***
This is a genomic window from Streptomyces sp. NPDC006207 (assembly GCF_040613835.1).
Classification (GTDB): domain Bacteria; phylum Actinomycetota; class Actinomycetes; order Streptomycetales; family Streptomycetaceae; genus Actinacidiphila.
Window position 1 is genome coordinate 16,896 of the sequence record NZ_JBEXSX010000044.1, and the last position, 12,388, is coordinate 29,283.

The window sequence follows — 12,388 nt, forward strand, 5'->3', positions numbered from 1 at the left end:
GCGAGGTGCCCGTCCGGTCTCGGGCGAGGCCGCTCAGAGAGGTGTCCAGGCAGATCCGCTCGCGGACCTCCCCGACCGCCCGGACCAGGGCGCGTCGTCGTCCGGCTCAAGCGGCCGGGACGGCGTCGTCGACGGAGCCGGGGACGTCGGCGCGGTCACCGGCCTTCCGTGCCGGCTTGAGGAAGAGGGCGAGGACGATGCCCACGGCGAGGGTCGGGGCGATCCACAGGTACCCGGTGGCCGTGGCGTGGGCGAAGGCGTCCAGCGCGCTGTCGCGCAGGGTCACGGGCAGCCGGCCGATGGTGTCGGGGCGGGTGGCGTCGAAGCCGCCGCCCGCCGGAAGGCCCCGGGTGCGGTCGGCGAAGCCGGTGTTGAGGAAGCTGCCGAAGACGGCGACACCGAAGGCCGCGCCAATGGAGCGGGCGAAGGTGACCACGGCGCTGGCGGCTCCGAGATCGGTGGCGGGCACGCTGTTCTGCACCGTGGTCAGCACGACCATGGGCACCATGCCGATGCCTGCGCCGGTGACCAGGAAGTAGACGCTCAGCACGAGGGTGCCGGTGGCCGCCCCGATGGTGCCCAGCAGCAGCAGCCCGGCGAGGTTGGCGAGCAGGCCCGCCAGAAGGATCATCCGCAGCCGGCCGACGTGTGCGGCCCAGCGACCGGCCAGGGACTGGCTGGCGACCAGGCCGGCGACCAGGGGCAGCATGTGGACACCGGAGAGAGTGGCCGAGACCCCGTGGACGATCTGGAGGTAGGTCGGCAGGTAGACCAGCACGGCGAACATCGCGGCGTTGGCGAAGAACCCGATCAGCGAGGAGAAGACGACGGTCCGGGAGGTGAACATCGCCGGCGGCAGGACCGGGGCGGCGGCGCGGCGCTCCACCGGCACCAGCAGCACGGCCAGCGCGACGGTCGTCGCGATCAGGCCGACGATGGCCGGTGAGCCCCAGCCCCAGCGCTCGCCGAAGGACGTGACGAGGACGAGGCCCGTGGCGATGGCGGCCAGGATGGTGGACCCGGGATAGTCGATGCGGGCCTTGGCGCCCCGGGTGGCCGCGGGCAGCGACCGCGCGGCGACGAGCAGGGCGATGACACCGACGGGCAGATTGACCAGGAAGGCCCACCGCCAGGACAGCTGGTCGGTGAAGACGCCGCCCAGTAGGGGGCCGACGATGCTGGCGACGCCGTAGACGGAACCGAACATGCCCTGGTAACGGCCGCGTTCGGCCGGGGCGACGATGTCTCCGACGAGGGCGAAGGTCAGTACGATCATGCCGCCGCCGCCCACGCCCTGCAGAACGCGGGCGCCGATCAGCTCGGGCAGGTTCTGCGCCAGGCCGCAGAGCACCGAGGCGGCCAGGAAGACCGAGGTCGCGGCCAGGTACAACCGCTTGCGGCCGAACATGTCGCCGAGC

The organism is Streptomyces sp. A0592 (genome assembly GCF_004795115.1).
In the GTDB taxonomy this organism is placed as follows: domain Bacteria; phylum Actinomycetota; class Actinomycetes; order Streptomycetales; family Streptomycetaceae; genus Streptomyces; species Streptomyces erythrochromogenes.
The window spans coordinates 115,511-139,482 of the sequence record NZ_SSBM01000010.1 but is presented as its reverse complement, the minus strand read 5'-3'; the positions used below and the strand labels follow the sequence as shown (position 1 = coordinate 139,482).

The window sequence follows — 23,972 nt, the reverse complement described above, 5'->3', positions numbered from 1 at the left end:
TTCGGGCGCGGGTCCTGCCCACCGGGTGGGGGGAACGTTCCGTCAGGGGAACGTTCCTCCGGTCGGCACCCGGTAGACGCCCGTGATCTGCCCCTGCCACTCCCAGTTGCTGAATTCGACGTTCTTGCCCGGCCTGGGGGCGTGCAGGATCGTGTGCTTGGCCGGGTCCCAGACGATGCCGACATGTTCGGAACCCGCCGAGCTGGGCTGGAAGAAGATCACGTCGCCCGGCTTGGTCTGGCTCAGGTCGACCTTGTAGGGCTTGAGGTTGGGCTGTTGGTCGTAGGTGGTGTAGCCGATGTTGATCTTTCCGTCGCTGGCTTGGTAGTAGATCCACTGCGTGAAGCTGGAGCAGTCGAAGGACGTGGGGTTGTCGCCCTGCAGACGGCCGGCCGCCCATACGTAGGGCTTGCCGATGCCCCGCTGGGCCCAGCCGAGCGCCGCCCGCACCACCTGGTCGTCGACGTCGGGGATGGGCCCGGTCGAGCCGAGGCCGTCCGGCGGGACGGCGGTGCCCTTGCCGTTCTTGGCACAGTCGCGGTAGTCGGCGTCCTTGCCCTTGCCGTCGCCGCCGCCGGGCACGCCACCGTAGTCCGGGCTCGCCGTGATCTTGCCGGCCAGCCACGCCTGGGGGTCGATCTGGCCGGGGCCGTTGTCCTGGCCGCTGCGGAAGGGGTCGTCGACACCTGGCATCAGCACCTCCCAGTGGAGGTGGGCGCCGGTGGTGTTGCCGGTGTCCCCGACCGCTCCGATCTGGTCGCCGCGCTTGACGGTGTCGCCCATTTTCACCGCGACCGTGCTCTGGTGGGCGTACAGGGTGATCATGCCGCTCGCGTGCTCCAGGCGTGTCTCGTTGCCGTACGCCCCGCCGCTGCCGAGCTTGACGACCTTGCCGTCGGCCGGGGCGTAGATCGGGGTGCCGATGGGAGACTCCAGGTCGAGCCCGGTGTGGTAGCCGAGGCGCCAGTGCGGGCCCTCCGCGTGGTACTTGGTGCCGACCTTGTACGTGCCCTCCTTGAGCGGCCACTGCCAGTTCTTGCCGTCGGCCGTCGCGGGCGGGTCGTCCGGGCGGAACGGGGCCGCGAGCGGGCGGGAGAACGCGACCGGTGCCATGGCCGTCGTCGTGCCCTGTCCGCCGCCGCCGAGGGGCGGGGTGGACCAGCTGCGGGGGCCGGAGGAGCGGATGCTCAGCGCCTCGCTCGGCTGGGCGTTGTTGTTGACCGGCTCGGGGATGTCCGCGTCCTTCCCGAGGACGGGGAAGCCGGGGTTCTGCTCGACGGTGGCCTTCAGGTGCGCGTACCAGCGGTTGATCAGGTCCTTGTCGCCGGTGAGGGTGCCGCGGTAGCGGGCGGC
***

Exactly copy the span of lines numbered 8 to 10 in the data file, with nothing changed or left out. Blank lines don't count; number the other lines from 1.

The window spans coordinates 115,511-139,482 of the sequence record NZ_SSBM01000010.1 but is presented as its reverse complement, the minus strand read 5'-3'; the positions used below and the strand labels follow the sequence as shown (position 1 = coordinate 139,482).

The window sequence follows — 23,972 nt, the reverse complement described above, 5'->3', positions numbered from 1 at the left end:
TTCGGGCGCGGGTCCTGCCCACCGGGTGGGGGGAACGTTCCGTCAGGGGAACGTTCCTCCGGTCGGCACCCGGTAGACGCCCGTGATCTGCCCCTGCCACTCCCAGTTGCTGAATTCGACGTTCTTGCCCGGCCTGGGGGCGTGCAGGATCGTGTGCTTGGCCGGGTCCCAGACGATGCCGACATGTTCGGAACCCGCCGAGCTGGGCTGGAAGAAGATCACGTCGCCCGGCTTGGTCTGGCTCAGGTCGACCTTGTAGGGCTTGAGGTTGGGCTGTTGGTCGTAGGTGGTGTAGCCGATGTTGATCTTTCCGTCGCTGGCTTGGTAGTAGATCCACTGCGTGAAGCTGGAGCAGTCGAAGGACGTGGGGTTGTCGCCCTGCAGACGGCCGGCCGCCCATACGTAGGGCTTGCCGATGCCCCGCTGGGCCCAGCCGAGCGCCGCCCGCACCACCTGGTCGTCGACGTCGGGGATGGGCCCGGTCGAGCCGAGGCCGTCCGGCGGGACGGCGGTGCCCTTGCCGTTCTTGGCACAGTCGCGGTAGTCGGCGTCCTTGCCCTTGCCGTCGCCGCCGCCGGGCACGCCACCGTAGTCCGGGCTCGCCGTGATCTTGCCGGCCAGCCACGCCTGGGGGTCGATCTGGCCGGGGCCGTTGTCCTGGCCGCTGCGGAAGGGGTCGTCGACACCTGGCATCAGCACCTCCCAGTGGAGGTGGGCGCCGGTGGTGTTGCCGGTGTCCCCGACCGCTCCGATCTGGTCGCCGCGCTTGACGGTGTCGCCCATTTTCACCGCGACCGTGCTCTGGTGGGCGTACAGGGTGATCATGCCGCTCGCGTGCTCCAGGCGTGTCTCGTTGCCGTACGCCCCGCCGCTGCCGAGCTTGACGACCTTGCCGTCGGCCGGGGCGTAGATCGGGGTGCCGATGGGAGACTCCAGGTCGAGCCCGGTGTGGTAGCCGAGGCGCCAGTGCGGGCCCTCCGCGTGGTACTTGGTGCCGACCTTGTACGTGCCCTCCTTGAGCGGCCACTGCCAGTTCTTGCCGTCGGCCGTCGCGGGCGGGTCGTCCGGGCGGAACGGGGCCGCGAGCGGGCGGGAGAACGCGACCGGTGCCATGGCCGTCGTCGTGCCCTGTCCGCCGCCGCCGAGGGGCGGGGTGGACCAGCTGCGGGGGCCGGAGGAGCGGATGCTCAGCGCCTCGCTCGGCTGGGCGTTGTTGTTGACCGGCTCGGGGATGTCCGCGTCCTTCCCGAGGACGGGGAAGCCGGGGTTCTGCTCGACGGTGGCCTTCAGGTGCGCGTACCAGCGGTTGATCAGGTCCTTGTCGCCGGTGAGGGTGCCGCGGTAGCGGGCGGC